• Overseas Investment is just swapping the foreign asset backing China’s locally issued yuan from one commodity/treasury bond etc to another. As long as the purchased asset doesn’t fall in value the amount of backing for the yuan remains stable. If either, funds leak out of the system ( unauthorised/uncontrolled capital flight) or the assets purchased fall in value, then the asset backing for the liability of locally issued yuan falls. That’s devaluation coming if either or both of those occur, and becomes a spiral down for them, and hence – us.

      • I’m just wondering if that swap will be from a liquid foreign currency denominated asset (e.g. bonds) to illiquid productive capital assets (e.g. the appliance division of GE). It makes sense I think. China seems to be one of the exceptional cases where the empirical predictions of the solow-swan model are borne out: a capital poor and labour rich country will attract significant international capital investment due to its (initially) high marginal productivity of capital. At some point the growth rate peaks when the MFP of capital begins to decline/converge with labour MFP and capital investment (and economic growth rates) start slowing down until they reach roughly a steady state. China has clearly passed this growth peak; frankly I’m surprised at how surprised public commentators seem to be about China’s declining rate of growth rate, as if it could magically maintain 7-9% GDP growth indefinitely.

        In a planned economy, the closer you get to the steady state point, the more you start to look for growth from the solow residual (e.g. technology, education etc.). So you buy up higher tech foreign companies with more sophisticated capital assets and more advanced production techniques/IP. In addition, if you have an artificially appreciated currency staring down the barrel of devaluation, it makes a lot of sense to buy offshore productive assets generating income in foreign currency, to keep national income afloat in the short-term while you move that better quality capital and technology onshore and combine with domestic labour.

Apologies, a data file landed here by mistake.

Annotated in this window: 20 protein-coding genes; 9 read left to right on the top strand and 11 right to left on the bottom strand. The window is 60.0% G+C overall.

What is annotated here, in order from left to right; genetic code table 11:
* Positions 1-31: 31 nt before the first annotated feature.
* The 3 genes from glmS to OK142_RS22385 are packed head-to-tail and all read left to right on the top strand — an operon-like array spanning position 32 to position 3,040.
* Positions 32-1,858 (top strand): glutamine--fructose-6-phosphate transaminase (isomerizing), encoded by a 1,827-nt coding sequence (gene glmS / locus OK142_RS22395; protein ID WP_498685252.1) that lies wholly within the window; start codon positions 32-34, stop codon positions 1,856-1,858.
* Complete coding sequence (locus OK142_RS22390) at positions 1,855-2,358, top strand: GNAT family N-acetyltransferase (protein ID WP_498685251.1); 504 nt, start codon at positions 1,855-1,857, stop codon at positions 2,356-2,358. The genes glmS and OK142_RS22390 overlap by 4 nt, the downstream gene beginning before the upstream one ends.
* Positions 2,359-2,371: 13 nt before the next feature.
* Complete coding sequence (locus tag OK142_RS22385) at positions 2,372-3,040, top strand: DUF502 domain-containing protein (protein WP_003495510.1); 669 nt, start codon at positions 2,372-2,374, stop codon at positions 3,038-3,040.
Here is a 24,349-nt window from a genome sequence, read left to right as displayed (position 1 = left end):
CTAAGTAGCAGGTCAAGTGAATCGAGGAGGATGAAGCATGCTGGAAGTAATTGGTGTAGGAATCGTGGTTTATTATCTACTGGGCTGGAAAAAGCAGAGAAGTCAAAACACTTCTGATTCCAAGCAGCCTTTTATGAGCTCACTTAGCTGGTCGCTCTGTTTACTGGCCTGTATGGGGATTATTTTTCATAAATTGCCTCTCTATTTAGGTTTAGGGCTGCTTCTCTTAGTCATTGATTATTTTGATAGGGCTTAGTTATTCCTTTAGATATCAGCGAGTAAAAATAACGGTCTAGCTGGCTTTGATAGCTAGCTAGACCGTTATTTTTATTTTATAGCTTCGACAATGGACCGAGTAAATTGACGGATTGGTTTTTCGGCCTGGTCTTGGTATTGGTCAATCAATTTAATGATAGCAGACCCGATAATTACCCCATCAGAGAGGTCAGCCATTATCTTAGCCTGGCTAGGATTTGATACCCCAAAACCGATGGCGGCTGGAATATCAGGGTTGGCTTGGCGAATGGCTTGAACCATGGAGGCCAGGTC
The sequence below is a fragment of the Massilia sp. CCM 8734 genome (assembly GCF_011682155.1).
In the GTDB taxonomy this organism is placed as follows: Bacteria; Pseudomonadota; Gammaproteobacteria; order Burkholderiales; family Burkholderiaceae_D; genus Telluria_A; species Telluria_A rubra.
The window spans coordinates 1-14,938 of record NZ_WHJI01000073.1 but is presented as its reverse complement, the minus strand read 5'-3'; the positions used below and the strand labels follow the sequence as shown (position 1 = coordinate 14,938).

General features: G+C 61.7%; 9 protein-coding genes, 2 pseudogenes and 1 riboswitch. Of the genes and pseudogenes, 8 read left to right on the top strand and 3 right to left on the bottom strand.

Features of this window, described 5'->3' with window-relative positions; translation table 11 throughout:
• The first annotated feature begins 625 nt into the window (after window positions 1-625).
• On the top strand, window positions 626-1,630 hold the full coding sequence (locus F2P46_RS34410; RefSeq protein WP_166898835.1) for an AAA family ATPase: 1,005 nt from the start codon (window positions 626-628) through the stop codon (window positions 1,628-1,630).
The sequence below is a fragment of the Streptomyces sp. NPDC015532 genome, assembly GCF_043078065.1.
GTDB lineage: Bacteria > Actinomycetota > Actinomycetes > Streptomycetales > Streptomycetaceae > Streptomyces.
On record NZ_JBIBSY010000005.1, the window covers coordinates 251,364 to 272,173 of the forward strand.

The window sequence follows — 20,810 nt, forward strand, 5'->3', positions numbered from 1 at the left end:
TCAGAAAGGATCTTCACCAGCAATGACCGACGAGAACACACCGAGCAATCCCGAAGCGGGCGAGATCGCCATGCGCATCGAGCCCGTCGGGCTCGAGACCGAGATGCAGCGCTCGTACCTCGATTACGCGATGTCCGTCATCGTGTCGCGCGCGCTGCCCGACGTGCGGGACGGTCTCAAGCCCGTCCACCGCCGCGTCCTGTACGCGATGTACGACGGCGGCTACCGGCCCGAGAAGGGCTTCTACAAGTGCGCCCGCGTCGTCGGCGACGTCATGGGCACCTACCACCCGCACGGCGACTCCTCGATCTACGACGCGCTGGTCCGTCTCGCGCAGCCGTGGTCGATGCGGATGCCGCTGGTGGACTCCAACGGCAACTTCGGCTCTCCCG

I guess what I’m saying is that China is in the position to buy itself a large foreign income stream in the short term, and a rapid increase in total factor productivity in the longer term. The question is: is this what they are currently doing?

        EDIT: put another way, it’s the other side of Professor McKibbin’s equation…

  2. Turnbull’s Government is paralysed. This much is evident from their “talk big, do nothing” strategy. He appears to be terrified of both the electorate as well as the RWNJs in his own party.

    Leader’s don’t just need to give good speeches, they need to make decisions and so far PMT has made none.

  3. I know egos are big in Canberra, but why on earth would anyone want to win the next election? If there is a recession or a property crash the party in office will be unelectable for at least a decade! If it happens on Labor’s watch (again), they might just be done as a political force. I’m sure i’ll come to regret saying this, but let’s see how the Coalition handles or mishandles a potential recession.

  4. I hope MB have not bought into the Fantasy Malcolm narrative that the rest of our lemming-like media have bought into (the same group think reporting that helped propel Abbott into office).

    The fantasy Malcolm Turnbull that exists only in their heads. You know, the one that is going to get rid of all the bad policies of the government and make everything OK. Just give him a little more time… any minute now he’s totally going to do it. He just “needs” to win an election! He will totally be a good PM!